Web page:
Puddles of Fun!
"Keeping knocking, and the joy inside will eventually open a window and look out to see who is there." - Rumi
Whoever came up with the expression, "no pain, no gain" needs to be summarily court-martialled. Okay, maybe not court-martialled, but certainly given a stern reprimand and a good long time out. This simple phrase has been the cause of incalculable suffering and come close to destroying one of our greatest resources of all - JOY.
If you doubt my contention, simply go to any playground where children are playing. Watch the intensity and joy with which they play - how they fling themselves headlong into games of tag, delight in splashing in puddles, building dams and rivers and pies from mud, how they will repeat an action or sing a tune countless times until some internal voice says, "I got it thanks. You can stop now." And while you're at it, notice their eyes. See how they sparkle, how focused, determined and committed they are to whatever they're doing, whether it's jumping rope, studying ants, or drawing a spaceship. Notice that falling down, scrapping knees and even getting the wind completely knocked out of them rarely stops them for long. Play is the most powerful form of learning and its fuel rods are joy.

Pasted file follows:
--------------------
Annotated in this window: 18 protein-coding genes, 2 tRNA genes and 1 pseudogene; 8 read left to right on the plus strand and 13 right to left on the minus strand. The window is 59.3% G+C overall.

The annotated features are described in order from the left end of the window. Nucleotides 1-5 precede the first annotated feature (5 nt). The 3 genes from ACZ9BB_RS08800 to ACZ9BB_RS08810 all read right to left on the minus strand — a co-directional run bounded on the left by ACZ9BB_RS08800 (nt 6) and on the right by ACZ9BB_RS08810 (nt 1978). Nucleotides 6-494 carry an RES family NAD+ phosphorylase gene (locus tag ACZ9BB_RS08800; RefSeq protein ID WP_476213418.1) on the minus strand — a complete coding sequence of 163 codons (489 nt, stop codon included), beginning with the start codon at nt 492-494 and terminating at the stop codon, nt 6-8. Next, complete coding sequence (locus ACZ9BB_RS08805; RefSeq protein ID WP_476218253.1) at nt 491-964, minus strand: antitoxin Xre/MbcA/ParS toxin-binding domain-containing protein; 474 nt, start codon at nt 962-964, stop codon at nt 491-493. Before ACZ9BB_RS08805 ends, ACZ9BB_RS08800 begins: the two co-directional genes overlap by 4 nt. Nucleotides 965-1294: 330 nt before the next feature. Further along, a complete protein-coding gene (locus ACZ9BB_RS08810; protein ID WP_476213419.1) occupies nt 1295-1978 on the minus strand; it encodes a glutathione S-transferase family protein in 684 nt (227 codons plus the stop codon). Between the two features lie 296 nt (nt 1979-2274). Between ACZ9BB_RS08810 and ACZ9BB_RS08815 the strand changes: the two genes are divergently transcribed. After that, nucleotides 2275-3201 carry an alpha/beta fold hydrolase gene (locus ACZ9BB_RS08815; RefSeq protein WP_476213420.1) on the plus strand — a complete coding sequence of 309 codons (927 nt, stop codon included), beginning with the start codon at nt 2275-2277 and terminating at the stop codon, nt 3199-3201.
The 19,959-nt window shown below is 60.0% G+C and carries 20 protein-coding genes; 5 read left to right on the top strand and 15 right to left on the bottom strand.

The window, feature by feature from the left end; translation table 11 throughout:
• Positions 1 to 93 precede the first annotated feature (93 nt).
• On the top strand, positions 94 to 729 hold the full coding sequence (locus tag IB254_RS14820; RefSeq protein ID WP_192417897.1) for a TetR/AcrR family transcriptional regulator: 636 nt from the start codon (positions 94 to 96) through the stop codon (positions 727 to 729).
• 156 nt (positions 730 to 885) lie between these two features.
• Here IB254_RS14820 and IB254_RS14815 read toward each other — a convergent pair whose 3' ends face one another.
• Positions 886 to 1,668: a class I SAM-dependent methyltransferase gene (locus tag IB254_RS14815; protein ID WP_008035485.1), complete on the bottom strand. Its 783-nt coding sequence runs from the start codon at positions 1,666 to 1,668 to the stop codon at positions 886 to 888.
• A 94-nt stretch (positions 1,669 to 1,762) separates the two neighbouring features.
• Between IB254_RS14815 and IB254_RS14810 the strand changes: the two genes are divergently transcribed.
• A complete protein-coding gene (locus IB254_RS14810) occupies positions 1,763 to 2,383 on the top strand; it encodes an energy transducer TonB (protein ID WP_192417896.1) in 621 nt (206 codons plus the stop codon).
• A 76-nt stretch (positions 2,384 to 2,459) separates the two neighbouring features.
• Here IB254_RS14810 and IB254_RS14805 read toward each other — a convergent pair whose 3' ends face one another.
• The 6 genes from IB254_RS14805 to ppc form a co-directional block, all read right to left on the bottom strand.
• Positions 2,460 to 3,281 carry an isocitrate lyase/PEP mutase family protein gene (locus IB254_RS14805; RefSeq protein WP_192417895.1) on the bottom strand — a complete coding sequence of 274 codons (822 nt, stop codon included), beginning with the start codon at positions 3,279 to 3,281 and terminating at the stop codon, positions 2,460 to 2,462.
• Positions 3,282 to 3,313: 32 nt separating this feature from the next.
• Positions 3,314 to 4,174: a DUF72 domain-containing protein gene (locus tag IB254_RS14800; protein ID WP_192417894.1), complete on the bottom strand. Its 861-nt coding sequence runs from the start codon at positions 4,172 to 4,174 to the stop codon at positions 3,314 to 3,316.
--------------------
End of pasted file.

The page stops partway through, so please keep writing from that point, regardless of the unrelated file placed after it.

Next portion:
Now contrast that scene with what is seen in classrooms around the world. Children squirming, stifling yawns, staring off into the space unable to concentrate, and so clearly bored and longing to be away that your heart aches. Every time I visit a classroom like this I want to fling the doors open and shout, "Run for your lives!"
The thing our education system seems to have forgetten is that children are born knowing how to learn. They are voracious consumers of life, and given half the chance will not only show you exactly the best way to teach them, but contribute some lessons of their own. A teacher's job should not be to impart wisdom from behind a lectern, dump data into brains so that it can be regurgitated on tests or ensure that every child learns the same thing on the same schedule. Instead, we need to be guides and co-travelers, helping each child